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This is my first, very-very first attempt at . I haven't started tackling the actual resolution of the puzzle (not even sure where to start, haven't looked at other entries yet). I don't have much to go over here, but I'm sure it's filled with mistakes already, so before I make things any worse I'd like to get a review of what I have.

The puzzle being parsed is the one provided as an example in the winning weekend-challenge suggestion.

public class SudokuGame {

    private final static String newLine = System.lineSeparator();
    private final static String puzzle = 
            "...84...9" + newLine +
            "..1.....5" + newLine +
            "8...2146." + newLine +
            "7.8....9." + newLine +
            "........." + newLine +
            ".5....3.1" + newLine +
            ".2491...7" + newLine +
            "9.....5.." + newLine +
            "3...84...";

    public static void main(String[] args){
        SudokuGrid grid = new SudokuGrid(puzzle);
        System.out.print(grid);
    }
}

The program takes the string and outputs this:

+===========+===========+===========+
|   |   |   | 8 | 4 |   |   |   | 9 |
-------------------------------------
|   |   | 1 |   |   |   |   |   | 5 |
-------------------------------------
| 8 |   |   |   | 2 | 1 | 4 | 6 |   |
+===========+===========+===========+
| 7 |   | 8 |   |   |   |   | 9 |   |
-------------------------------------
|   |   |   |   |   |   |   |   |   |
-------------------------------------
|   | 5 |   |   |   |   | 3 |   | 1 |
+===========+===========+===========+
|   | 2 | 4 | 9 | 1 |   |   |   | 7 |
-------------------------------------
| 9 |   |   |   |   |   | 5 |   |   |
-------------------------------------
| 3 |   |   |   | 8 | 4 |   |   |   |
+===========+===========+===========+

Here's the SudokuGrid class:

/** A 9x9 Sudoku grid */
public class SudokuGrid {

    private SudokuDigit[][] digits;

    /** Creates a new SudokuGrid. Specified array must be 9x9. */
    public SudokuGrid(SudokuDigit[][] digits){
        this.digits = digits;
    }

    /** Creates a new SudokuGrid from specified string, assumed to be 9 lines of 9 characters. */
    public SudokuGrid(String contents) {
        this(contents.split("\\r?\\n"));
    }

    /** Creates a new SudokuGrid from specified string array, assumed to be 9 strings of 9 characters. */
    public SudokuGrid(String[] contents) {
        this(parseStringContent(contents));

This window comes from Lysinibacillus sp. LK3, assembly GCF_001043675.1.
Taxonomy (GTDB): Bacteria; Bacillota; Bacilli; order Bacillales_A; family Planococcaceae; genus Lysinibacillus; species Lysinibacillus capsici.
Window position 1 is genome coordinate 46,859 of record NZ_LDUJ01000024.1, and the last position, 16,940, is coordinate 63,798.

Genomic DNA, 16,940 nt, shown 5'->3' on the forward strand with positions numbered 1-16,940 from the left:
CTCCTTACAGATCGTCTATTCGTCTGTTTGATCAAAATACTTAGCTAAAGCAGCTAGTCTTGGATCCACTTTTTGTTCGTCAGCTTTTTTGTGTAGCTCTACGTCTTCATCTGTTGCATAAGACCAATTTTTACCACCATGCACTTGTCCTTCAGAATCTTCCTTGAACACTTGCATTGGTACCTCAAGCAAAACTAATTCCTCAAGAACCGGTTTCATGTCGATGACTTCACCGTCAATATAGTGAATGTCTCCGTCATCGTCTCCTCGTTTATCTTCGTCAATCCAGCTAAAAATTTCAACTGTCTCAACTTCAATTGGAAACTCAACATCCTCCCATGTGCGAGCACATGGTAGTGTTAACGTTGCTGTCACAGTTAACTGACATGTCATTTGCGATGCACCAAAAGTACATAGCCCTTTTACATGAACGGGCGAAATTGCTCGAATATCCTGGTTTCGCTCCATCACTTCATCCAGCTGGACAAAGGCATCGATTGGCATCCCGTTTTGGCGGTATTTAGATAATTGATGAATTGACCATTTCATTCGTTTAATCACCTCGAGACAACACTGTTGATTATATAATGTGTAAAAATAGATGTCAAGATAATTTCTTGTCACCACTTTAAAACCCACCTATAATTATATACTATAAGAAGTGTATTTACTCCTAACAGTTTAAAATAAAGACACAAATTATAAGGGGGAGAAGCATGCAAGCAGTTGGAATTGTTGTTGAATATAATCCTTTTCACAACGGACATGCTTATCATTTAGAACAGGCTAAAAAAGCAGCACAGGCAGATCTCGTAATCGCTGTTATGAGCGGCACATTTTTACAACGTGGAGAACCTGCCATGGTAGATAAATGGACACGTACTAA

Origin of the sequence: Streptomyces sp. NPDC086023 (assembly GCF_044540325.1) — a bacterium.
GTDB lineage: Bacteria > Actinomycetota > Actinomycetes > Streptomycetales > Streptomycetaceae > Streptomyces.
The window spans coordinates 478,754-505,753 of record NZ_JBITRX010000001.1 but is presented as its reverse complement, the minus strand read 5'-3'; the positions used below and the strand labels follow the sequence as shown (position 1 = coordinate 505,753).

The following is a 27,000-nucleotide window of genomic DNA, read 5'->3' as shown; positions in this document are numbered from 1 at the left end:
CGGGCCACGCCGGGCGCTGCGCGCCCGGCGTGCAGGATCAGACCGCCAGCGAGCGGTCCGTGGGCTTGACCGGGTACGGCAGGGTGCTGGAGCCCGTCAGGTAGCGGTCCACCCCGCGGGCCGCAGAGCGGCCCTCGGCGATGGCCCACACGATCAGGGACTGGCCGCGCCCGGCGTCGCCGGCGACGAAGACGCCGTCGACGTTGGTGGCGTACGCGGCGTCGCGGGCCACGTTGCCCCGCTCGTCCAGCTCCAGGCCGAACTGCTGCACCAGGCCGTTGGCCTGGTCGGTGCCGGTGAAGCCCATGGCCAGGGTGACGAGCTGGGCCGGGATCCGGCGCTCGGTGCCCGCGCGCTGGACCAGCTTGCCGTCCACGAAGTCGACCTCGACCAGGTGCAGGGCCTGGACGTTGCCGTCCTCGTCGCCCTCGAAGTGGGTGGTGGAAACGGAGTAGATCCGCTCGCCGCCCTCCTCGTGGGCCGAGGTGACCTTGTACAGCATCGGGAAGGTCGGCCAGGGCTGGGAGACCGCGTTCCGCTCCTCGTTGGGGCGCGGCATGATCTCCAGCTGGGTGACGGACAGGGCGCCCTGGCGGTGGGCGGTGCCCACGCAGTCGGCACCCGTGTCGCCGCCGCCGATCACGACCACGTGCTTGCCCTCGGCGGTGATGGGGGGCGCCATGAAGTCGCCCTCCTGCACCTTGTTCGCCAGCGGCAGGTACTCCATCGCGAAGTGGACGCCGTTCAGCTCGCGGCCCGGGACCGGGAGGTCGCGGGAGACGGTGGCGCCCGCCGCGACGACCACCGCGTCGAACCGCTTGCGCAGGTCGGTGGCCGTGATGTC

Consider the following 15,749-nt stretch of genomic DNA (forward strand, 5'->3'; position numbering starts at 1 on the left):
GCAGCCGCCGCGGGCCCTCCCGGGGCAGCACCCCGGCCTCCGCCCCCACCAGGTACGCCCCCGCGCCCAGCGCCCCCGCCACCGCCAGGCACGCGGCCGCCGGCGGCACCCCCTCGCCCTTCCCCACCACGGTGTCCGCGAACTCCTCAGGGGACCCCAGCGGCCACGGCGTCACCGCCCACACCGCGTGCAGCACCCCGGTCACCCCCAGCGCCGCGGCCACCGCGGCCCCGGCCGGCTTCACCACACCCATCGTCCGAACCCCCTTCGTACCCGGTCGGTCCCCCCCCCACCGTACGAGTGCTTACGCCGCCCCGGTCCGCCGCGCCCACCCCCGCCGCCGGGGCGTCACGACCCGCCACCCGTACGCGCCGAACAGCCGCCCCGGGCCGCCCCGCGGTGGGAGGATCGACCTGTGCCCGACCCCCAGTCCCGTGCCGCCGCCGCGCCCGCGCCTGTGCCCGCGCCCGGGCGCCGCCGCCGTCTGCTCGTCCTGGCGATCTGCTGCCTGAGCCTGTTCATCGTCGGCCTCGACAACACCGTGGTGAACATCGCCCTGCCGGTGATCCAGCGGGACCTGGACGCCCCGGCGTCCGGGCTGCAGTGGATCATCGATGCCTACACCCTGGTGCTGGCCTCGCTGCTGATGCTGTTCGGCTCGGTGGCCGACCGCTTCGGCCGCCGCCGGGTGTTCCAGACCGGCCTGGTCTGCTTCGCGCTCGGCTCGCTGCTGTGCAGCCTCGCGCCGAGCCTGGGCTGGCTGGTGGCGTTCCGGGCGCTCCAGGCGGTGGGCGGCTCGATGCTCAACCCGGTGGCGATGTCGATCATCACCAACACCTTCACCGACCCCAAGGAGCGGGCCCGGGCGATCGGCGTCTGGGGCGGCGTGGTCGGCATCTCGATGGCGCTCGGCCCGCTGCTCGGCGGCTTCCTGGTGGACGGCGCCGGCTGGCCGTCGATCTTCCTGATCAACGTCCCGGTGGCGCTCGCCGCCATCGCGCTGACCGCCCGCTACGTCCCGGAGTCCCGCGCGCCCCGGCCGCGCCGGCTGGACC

}

    private static SudokuDigit[][] parseStringContent(String[] contents) {
        SudokuDigit[][] result = new SudokuDigit[9][9];
        for (int i = 0; i < 9; i++) {
            String row = contents[i];
            for (int j = 0; j < 9; j++) {
                result[i][j] = new SudokuDigit(row.charAt(j));
            }
        }
        return result;
    }

    /** Sets the value of specified grid coordinates. */
    public void setDigit(Point coordinates, Integer value) {
        setDigit(coordinates, new SudokuDigit(value));
    }

    /** Sets the value of specified grid coordinates. */
    public void setDigit(Point coordinates, SudokuDigit value) {
        this.digits[coordinates.x][coordinates.y] = value;
    }

    /** Gets the SudokuDigit at specified grid coordinates. */
    public SudokuDigit getDigit(Point coordinates) {
        return this.digits[coordinates.x][coordinates.y];
    }

    /** Gets all SudokuDigits in specified row (0-8). */
    public SudokuDigit[] getRow(int row) {
        return this.digits[row];
    }

    /** Gets all SudokuDigits in specified column (0-8). */
    public SudokuDigit[] getColumn(int column) {
        SudokuDigit[] result = new SudokuDigit[9];
        for (int row = 0; row < 9; row++) {
            result[row] = this.digits[row][column];
        }
        return result;
    }

    /** Gets all SudokuDigits in specified 3x3 region (x: 0-2, y: 0-2). */
    public SudokuDigit[][] getRegion(Point coordinates) {
        SudokuDigit[][] result = new SudokuDigit[3][3];
        int startRow = coordinates.x * 3;
        int startCol = coordinates.y * 3;
        for (int row = 0; row < 3; row++) {
            for (int col = 0; col < 3; col++) {